If it seems like just the other day that Tom Sherak was in the headlines for happier reasons, that's because it pretty much was. Only last autumn, the former 20th Century Fox chief was named by Los Angeles mayor Eric Garcetti as the city's senior film advisor, or "film czar." And that appointment came with his presidency of the Academy of Motion Picture Arts and Sciences still a very fresh memory: he stepped down from the position in 2012. He was a hard worker -- all the more so when you consider that he had been battling prostate cancer for the last 12 years. Sadly, the fight ended yesterday; Sherak passed away at his California home aged 68.
This strikes me as, at best, a half-baked idea: in addition to the theme of "heroes" for this year's ceremony, the Oscars will also feature a tribute to "The Wizard of Oz" to mark the 75th anniversary of its release. (Well, sort of: it was an August release.) ”We are delighted to celebrate the birthday of one of the most beloved movies of all time at this year’s Oscars,” say producers Craig Zadan and Neil Meron. Still, why single out just one film from 1939, widely perceived as Hollywood's annus mirabilis? And why not wait until next year, the 75th anniversary of the 1939 ceremony, and do a more considered tribute to the Oscar class of that year, including "Oz," "Gone With the Wind," "Stagecoach" and so on? Just a thought. [Deadline]
"Mad Men" creator "honored" Obama name-dropped his show in the State of the Union
"I'm honored that our show is part of a much-needed national conversation," Matthew Weiner said in a statement, after the president said: "It's time to do away with workplace policies that belong in a 'Mad Men' episode."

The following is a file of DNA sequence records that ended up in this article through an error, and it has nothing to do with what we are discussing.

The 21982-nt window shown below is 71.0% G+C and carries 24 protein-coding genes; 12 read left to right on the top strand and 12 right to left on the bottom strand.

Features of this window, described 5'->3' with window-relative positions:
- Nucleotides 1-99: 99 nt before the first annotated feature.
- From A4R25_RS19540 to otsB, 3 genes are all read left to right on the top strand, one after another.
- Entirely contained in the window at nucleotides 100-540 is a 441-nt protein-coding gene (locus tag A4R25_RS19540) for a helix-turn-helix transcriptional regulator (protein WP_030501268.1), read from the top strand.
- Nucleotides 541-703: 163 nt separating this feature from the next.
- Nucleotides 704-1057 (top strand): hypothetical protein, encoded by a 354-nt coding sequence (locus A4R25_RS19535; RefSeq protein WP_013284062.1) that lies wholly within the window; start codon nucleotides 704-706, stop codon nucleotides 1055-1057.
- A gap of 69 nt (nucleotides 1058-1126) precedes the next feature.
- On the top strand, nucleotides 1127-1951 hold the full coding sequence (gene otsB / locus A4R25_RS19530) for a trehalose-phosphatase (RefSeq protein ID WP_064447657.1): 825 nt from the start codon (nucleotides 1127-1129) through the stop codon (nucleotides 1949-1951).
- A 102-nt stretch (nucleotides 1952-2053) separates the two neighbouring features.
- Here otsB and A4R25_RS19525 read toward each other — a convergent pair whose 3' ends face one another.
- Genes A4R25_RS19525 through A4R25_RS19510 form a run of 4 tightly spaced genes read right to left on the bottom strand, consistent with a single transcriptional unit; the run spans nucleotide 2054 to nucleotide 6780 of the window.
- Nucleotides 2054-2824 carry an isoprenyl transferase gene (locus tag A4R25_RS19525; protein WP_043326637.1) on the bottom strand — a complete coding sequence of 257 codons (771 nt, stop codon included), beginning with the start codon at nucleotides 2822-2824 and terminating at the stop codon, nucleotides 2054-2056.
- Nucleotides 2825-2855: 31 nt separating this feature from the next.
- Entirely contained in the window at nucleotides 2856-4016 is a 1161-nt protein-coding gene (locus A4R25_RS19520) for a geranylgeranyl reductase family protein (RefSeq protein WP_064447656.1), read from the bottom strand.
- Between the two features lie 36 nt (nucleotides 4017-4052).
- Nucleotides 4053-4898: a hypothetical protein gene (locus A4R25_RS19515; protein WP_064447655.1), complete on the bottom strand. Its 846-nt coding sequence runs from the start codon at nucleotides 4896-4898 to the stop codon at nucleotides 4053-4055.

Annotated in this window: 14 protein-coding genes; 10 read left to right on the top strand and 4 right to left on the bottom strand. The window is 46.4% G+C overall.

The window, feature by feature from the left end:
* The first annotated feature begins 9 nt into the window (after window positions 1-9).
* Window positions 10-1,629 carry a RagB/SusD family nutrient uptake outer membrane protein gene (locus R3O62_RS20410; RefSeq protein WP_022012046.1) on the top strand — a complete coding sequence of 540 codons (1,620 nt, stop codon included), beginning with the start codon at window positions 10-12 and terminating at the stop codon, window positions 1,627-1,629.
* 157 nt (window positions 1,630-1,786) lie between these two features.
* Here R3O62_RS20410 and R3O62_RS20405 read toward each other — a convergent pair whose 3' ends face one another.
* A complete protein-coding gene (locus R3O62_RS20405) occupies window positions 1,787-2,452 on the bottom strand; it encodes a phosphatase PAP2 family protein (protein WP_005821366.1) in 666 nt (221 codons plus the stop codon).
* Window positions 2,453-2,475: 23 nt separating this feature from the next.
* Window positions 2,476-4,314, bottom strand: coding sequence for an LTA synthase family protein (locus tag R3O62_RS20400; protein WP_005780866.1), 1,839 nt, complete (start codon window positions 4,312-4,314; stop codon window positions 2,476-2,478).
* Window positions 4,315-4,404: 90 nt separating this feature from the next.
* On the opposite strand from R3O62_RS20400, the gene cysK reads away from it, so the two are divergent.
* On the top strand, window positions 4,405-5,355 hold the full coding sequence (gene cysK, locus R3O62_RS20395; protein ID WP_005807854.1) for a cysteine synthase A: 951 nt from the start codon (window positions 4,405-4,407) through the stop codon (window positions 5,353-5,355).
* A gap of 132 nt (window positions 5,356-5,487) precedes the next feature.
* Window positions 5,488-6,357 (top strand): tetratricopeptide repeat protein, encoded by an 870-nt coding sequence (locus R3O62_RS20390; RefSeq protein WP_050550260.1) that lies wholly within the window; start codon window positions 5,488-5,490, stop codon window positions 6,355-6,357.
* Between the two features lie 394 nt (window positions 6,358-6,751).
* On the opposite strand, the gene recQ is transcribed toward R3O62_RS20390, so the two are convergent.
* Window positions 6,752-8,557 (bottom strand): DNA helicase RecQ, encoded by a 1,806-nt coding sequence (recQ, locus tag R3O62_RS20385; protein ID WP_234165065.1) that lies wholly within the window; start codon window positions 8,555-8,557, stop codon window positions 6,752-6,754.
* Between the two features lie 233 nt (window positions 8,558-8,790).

Watch Jimmy Fallon introduce Seth Meyers on "SNL's" Weekend Update back in 2001
The current and future "Late Night" looked back in horror at their hairstyles during Meyers' first season on "Saturday Night Live."
Happy 60th birthday, Oprah Winfrey!
Today is Oprah's Big 6-0, and Ellen has a special birthday surprise for the talk show queen.
"Sleepy Hollow" promotes 2, including John Noble
Noble and Lyndie Greenwood will become series regulars.
It is the responsibility of the working film critic to not only offer opinion and context for the newest releases, but also to constantly champion and curate the films that matter, especially if they were misunderstood or poorly released or somehow handled badly the first time around.
Critics should take it upon themselves to rehabilitate the under-loved, to defend the wrongly-maligned, and rehab the films that need it; it is the only way film as a whole can be healthy.
Brian De Palma has had exactly two moments in his career when everything broke his way, commercially and artistically.
The first was early on, and "Carrie" was lightning in a bottle. It was a best-selling book that was written in this fevered language, as much a matter of the author's immaturity as the actual urgency of the story, but it launched Stephen King's career, deservedly, and the film version managed to tap into that same sense of momentum. De Palma turned out to be the perfect guy to give voice to that films mix of woozy revenge fantasy and bottomless angst.
Bond fans will probably want to tune in to all four parts of "Fleming: The Man Who Would Be Bond" (Wed. Jan. 29 at 10:00 p.m. ET on BBC America) in order to play a game of "Hey, he really did that! Maybe!"
A review of tonight's "Justified" coming up just as soon as something comes between me and my Calvins...